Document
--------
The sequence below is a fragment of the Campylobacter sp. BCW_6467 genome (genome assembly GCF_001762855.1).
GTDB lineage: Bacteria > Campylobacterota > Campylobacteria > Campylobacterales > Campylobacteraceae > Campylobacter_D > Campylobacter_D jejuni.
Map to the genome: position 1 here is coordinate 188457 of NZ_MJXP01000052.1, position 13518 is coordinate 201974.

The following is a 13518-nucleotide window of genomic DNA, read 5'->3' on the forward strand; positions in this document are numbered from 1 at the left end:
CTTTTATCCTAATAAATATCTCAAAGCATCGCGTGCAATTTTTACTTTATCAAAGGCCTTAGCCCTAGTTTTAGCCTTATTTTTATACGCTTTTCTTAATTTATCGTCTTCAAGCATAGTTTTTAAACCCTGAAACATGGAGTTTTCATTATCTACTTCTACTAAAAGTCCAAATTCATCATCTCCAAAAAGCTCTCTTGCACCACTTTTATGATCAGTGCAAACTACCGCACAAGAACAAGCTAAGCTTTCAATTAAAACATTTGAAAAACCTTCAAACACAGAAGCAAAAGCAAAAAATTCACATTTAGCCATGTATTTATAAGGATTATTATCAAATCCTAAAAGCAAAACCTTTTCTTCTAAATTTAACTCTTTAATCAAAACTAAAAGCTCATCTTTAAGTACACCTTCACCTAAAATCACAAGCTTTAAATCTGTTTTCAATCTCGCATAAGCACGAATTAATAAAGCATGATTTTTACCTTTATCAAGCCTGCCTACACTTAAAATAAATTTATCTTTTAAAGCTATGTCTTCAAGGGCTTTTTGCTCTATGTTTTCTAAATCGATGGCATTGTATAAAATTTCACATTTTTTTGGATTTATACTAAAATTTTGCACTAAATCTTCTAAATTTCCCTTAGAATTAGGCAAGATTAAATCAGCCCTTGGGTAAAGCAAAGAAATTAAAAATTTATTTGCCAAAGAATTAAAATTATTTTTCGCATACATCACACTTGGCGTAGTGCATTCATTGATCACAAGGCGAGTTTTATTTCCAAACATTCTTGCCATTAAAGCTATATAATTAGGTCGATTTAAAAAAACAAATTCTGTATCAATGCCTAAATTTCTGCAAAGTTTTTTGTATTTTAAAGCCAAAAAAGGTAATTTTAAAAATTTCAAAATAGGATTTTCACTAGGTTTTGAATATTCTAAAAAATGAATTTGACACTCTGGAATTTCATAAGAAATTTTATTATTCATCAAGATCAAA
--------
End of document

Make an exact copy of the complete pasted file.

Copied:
The sequence below is a fragment of the Campylobacter sp. BCW_6467 genome (genome assembly GCF_001762855.1).
GTDB lineage: Bacteria > Campylobacterota > Campylobacteria > Campylobacterales > Campylobacteraceae > Campylobacter_D > Campylobacter_D jejuni.
Map to the genome: position 1 here is coordinate 188457 of NZ_MJXP01000052.1, position 13518 is coordinate 201974.

The following is a 13518-nucleotide window of genomic DNA, read 5'->3' on the forward strand; positions in this document are numbered from 1 at the left end:
CTTTTATCCTAATAAATATCTCAAAGCATCGCGTGCAATTTTTACTTTATCAAAGGCCTTAGCCCTAGTTTTAGCCTTATTTTTATACGCTTTTCTTAATTTATCGTCTTCAAGCATAGTTTTTAAACCCTGAAACATGGAGTTTTCATTATCTACTTCTACTAAAAGTCCAAATTCATCATCTCCAAAAAGCTCTCTTGCACCACTTTTATGATCAGTGCAAACTACCGCACAAGAACAAGCTAAGCTTTCAATTAAAACATTTGAAAAACCTTCAAACACAGAAGCAAAAGCAAAAAATTCACATTTAGCCATGTATTTATAAGGATTATTATCAAATCCTAAAAGCAAAACCTTTTCTTCTAAATTTAACTCTTTAATCAAAACTAAAAGCTCATCTTTAAGTACACCTTCACCTAAAATCACAAGCTTTAAATCTGTTTTCAATCTCGCATAAGCACGAATTAATAAAGCATGATTTTTACCTTTATCAAGCCTGCCTACACTTAAAATAAATTTATCTTTTAAAGCTATGTCTTCAAGGGCTTTTTGCTCTATGTTTTCTAAATCGATGGCATTGTATAAAATTTCACATTTTTTTGGATTTATACTAAAATTTTGCACTAAATCTTCTAAATTTCCCTTAGAATTAGGCAAGATTAAATCAGCCCTTGGGTAAAGCAAAGAAATTAAAAATTTATTTGCCAAAGAATTAAAATTATTTTTCGCATACATCACACTTGGCGTAGTGCATTCATTGATCACAAGGCGAGTTTTATTTCCAAACATTCTTGCCATTAAAGCTATATAATTAGGTCGATTTAAAAAAACAAATTCTGTATCAATGCCTAAATTTCTGCAAAGTTTTTTGTATTTTAAAGCCAAAAAAGGTAATTTTAAAAATTTCAAAATAGGATTTTCACTAGGTTTTGAATATTCTAAAAAATGAATTTGACACTCTGGAATTTCATAAGAAATTTTATTATTCATCAAGATCAAA